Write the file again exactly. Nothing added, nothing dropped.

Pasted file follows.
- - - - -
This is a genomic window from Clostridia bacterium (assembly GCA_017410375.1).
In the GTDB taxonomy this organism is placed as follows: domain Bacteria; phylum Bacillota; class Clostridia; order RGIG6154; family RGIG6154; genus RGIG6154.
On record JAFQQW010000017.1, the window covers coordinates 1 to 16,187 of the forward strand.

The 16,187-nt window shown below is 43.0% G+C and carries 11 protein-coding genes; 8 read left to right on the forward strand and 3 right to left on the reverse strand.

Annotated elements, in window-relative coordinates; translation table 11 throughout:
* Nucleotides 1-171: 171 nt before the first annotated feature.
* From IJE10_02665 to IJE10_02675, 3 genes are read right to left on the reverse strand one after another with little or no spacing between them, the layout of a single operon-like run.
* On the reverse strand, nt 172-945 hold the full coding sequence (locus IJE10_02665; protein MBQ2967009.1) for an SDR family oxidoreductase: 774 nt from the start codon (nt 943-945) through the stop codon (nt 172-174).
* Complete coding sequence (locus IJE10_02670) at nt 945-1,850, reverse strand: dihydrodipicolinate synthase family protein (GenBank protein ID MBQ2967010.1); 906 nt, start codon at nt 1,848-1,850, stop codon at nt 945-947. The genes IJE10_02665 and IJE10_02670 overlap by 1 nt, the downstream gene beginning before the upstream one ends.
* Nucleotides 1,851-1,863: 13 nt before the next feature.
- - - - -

This is a genomic window from Clostridia bacterium (assembly GCA_017410375.1).
In the GTDB taxonomy this organism is placed as follows: domain Bacteria; phylum Bacillota; class Clostridia; order RGIG6154; family RGIG6154; genus RGIG6154.
On record JAFQQW010000017.1, the window covers coordinates 1 to 16,187 of the forward strand.

The 16,187-nt window shown below is 43.0% G+C and carries 11 protein-coding genes; 8 read left to right on the forward strand and 3 right to left on the reverse strand.

Annotated elements, in window-relative coordinates; translation table 11 throughout:
* Nucleotides 1-171: 171 nt before the first annotated feature.
* From IJE10_02665 to IJE10_02675, 3 genes are read right to left on the reverse strand one after another with little or no spacing between them, the layout of a single operon-like run.
* On the reverse strand, nt 172-945 hold the full coding sequence (locus IJE10_02665; protein MBQ2967009.1) for an SDR family oxidoreductase: 774 nt from the start codon (nt 943-945) through the stop codon (nt 172-174).
* Complete coding sequence (locus IJE10_02670) at nt 945-1,850, reverse strand: dihydrodipicolinate synthase family protein (GenBank protein ID MBQ2967010.1); 906 nt, start codon at nt 1,848-1,850, stop codon at nt 945-947. The genes IJE10_02665 and IJE10_02670 overlap by 1 nt, the downstream gene beginning before the upstream one ends.
* Nucleotides 1,851-1,863: 13 nt before the next feature.